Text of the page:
Burton Snowboarding Gear
Burton Snowboard Clothing, Outerwear
Burton Bags, Burton Luggage
Burton Snowboards was the world’s first snowboard manufacturing company. It was founded in 1977 by Jake Burton Carpenter in Manchester, Vermont. Jake grew up in Cedarhurst, New York where he was an enthusiastic skier. In college he had hoped to join the ski team but he was involved in a car accident, which put an end to his competitive skiing career. After he had graduated from New York University, he became captivated with Sherman Poppen’s recent invention, the Snurfer, which was stemmed from the idea of tying two skis together, with a rope attached to the tip to provide steering.
During the course of the next few years, Burton had been making his own modifications to the Snurfer. In 1977 Burton moved to Londonberry, Vermont in order to produce his first Burton Snowboard. The first snowboards that he made were in his garage by hand, although he couldn’t afford to buy the proper tools. The next year, Burton moved to Manchester, Vermont. Jake, along with 4 or 5 of his friends, sold, shaped, built, and repaired the boards that were previously made. His early boards were constructed from bentwood laminate and had a fixed binding that held the rider’s boots tightly to the board.
Eventually Burton started selling his snowboards all over the country. Over the next few years, Jack Burton Carpenter tried to influence the ski resorts in the local area to open their trails to snowboarders. The first resort that started to let snowboarders on the slopes was at the Suicide Six Resort in Pomfret, Vermont in 1982. And it was there that the first National Snowboard Championship was held. The race consisted of an icy downhill run. While he was at this event, Burton had been trying to market his products. Jake was soon able to convince another local resort, Stratton Mountain in Vermont, to allow snowboarding on their slopes. Having more resorts that allowed snowboarding was leading the public to start accepting snowboarders as well. Burton’s business began to get more popular as one resort after another on the East Coast would start to accept snowboarders onto their mountains.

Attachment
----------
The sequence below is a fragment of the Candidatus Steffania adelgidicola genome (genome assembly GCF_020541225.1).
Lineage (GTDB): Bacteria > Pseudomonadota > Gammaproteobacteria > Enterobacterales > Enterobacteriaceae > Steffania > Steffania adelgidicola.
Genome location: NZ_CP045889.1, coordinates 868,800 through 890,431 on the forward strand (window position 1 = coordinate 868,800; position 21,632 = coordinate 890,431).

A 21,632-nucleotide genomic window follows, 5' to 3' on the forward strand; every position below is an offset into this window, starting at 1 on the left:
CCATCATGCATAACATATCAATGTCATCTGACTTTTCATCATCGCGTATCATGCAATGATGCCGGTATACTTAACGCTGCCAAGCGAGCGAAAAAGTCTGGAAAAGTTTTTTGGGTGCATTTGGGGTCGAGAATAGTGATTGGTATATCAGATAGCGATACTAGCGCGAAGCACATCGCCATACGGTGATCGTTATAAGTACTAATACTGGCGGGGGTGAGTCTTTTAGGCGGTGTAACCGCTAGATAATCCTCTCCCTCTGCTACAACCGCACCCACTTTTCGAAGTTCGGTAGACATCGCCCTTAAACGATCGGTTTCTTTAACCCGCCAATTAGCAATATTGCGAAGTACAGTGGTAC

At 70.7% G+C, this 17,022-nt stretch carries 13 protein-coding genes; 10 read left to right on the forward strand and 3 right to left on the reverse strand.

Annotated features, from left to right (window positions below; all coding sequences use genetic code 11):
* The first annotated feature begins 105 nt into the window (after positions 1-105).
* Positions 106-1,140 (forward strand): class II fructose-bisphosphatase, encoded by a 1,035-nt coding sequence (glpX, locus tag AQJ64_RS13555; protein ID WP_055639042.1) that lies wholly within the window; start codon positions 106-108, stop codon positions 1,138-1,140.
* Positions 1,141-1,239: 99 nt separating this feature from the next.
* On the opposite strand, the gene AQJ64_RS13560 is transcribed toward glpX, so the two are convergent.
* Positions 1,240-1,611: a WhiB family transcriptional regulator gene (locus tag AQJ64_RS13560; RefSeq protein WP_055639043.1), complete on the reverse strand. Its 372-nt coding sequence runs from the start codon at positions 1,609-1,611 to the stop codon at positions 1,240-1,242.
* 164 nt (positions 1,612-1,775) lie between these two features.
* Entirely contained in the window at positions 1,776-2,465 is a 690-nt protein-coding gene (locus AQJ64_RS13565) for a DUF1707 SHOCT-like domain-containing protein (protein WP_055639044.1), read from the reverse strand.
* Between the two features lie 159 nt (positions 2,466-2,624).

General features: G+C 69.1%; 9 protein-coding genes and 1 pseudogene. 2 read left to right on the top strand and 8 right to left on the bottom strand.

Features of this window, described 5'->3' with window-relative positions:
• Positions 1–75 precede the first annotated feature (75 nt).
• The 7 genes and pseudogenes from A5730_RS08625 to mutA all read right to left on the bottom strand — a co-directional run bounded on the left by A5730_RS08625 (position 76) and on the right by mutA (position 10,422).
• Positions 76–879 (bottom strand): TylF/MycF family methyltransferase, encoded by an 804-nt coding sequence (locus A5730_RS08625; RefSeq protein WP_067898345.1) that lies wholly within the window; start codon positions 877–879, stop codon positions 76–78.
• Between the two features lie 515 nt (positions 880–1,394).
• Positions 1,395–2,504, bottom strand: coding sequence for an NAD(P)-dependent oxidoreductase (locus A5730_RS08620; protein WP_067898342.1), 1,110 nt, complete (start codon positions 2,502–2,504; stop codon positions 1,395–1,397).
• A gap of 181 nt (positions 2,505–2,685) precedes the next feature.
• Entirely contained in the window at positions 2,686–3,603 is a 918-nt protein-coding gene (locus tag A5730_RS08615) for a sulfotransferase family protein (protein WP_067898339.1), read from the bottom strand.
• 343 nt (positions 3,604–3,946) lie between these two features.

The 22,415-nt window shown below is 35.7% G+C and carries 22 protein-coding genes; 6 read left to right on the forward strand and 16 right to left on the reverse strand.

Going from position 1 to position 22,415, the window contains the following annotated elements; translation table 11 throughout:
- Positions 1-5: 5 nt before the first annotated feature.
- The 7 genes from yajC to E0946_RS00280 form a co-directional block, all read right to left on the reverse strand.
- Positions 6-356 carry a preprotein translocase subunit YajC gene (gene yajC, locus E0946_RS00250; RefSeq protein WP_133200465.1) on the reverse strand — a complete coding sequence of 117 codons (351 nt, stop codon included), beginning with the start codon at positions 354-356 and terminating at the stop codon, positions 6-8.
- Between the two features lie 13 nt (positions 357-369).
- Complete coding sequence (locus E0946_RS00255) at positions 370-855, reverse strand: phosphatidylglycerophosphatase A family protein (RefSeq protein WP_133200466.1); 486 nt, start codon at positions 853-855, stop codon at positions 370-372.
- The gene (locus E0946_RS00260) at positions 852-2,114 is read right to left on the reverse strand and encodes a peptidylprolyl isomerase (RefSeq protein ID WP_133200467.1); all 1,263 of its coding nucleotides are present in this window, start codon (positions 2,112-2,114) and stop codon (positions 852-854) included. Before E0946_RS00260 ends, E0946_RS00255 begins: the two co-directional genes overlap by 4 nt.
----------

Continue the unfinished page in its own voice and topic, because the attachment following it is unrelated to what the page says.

He had originally designed his wooden boards to work well in power, but they performed poorly when it came to hard packed snow. Thus, he had to come up with a new design in order to handle it. The new design was called the Performer Elite, which had a P-tex base, metal edges and hi-back bindings. In 1985, the National Snowboard Championship was moved from Suicide Six Resort to Stratton Mountain. The name was changed to the U.S. Open Snowboarding championship. This event was operated and owned by Burton. The U.S. Open played a big part in legitimizing the sport of snowboarding. The competition is still held today and it attracts snowboarders from all over the world and it is regarded as the season’s biggest competition.